Methoxyflurane has a very high lipid solubility (oil:gas partition coefficient of around 950), which gives it very slow pharmacokinetics (induction and emergence characteristics); this being undesirable for routine application in the clinical setting. Initial studies performed in 1961 revealed that in unpremedicated healthy individuals, induction of general anesthesia with methoxyflurane-oxygen alone or with nitrous oxide was difficult or even impossible using the vaporizers available at that time. It was found to be necessary to administer an intravenous anesthetic agent such as sodium thiopental to ensure a smooth and rapid induction. It was further found that after thiopental induction, it was necessary to administer nitrous oxide for at least ten minutes before a sufficient amount of methoxyflurane could accumulate in the bloodstream to ensure an adequate level of anesthesia. This was despite using high flow (liters/minute) of nitrous oxide and oxygen, and with the vaporizers delivering the maximum possible concentration of methoxyflurane.[17]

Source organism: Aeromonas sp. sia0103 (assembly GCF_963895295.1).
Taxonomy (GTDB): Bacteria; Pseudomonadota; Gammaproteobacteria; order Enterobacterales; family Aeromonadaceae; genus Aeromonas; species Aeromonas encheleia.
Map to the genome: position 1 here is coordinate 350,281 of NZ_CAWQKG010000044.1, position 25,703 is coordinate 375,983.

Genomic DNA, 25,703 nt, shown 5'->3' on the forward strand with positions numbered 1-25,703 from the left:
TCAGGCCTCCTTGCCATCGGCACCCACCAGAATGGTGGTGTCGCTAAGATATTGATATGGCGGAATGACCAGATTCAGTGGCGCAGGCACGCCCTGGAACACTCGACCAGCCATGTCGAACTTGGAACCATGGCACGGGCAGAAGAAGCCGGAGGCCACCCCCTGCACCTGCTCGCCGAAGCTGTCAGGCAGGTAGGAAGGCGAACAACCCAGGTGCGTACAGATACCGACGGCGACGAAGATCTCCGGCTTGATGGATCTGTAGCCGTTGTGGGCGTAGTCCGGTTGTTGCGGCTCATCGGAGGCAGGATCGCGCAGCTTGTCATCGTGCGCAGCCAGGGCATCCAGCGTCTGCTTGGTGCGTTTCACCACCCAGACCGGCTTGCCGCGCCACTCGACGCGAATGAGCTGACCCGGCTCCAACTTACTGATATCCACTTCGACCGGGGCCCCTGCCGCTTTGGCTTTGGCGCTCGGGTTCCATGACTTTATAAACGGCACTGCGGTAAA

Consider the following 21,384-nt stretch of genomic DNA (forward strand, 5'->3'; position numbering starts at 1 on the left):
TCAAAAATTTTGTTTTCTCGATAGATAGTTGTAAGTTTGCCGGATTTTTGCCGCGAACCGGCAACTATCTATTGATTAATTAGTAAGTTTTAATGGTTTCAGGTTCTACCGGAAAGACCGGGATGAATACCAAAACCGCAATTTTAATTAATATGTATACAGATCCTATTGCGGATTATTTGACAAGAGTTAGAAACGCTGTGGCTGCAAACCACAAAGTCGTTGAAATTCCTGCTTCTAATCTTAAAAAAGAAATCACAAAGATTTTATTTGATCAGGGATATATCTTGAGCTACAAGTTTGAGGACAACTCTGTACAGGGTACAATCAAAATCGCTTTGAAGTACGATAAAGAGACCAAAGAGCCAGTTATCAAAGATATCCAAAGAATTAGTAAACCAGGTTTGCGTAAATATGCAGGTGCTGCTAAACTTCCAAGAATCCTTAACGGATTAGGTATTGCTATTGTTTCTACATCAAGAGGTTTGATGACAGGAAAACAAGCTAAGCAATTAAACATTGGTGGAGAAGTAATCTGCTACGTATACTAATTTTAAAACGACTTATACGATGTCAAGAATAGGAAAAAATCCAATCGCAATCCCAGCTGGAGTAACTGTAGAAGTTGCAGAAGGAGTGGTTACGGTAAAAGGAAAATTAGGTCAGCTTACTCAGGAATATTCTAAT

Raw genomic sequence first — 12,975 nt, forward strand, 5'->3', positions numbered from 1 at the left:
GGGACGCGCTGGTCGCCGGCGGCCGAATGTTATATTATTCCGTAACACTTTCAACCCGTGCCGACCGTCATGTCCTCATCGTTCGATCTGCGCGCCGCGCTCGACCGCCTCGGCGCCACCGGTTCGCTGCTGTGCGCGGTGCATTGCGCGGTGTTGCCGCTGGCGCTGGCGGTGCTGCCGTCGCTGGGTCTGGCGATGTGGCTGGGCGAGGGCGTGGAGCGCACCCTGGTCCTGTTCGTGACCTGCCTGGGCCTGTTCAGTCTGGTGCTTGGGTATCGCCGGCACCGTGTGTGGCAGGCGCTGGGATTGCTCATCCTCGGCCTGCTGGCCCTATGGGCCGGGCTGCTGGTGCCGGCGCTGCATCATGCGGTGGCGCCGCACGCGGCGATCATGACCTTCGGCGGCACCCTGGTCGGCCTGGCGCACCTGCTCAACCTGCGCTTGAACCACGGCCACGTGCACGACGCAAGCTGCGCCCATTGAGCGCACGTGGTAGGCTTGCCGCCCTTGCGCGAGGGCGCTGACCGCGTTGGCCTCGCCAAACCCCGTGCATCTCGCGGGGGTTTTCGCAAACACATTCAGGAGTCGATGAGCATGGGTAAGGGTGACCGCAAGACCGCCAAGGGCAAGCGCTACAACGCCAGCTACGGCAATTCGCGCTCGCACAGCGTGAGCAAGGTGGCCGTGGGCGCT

Similar to its induction pharmacokinetics, methoxyflurane has very slow and somewhat unpredictable emergence characteristics. During initial clinical studies in 1961, the average time to emergence after discontinuation of methoxyflurane was 59 minutes after administration of methoxyflurane for an average duration of 87 minutes. The longest time to emergence was 285 minutes, after 165 minutes of methoxyflurane administration.[17]


Cardiovascular effects

The effects of methoxyflurane on the circulatory system resemble those of diethyl ether.[20] In dogs, methoxyflurane anesthesia causes a moderate decrease in blood pressure with minimal changes in heart rate, and no significant effect on blood sugar, epinephrine, or norepinephrine. Bleeding and increased arterial partial pressure of carbon dioxide (PaCO2) both induce further decreases in blood pressure, as well as increases in blood glucose, epinephrine and norepinephrine.[21] In humans, methoxyflurane produces some decrease in blood pressure, but cardiac output, stroke volume, and total peripheral resistance are only minimally depressed. Its effect on the pulmonary circulation is negligible, and it does not predispose the heart to cardiac dysrhythmias.[17][22][23][24]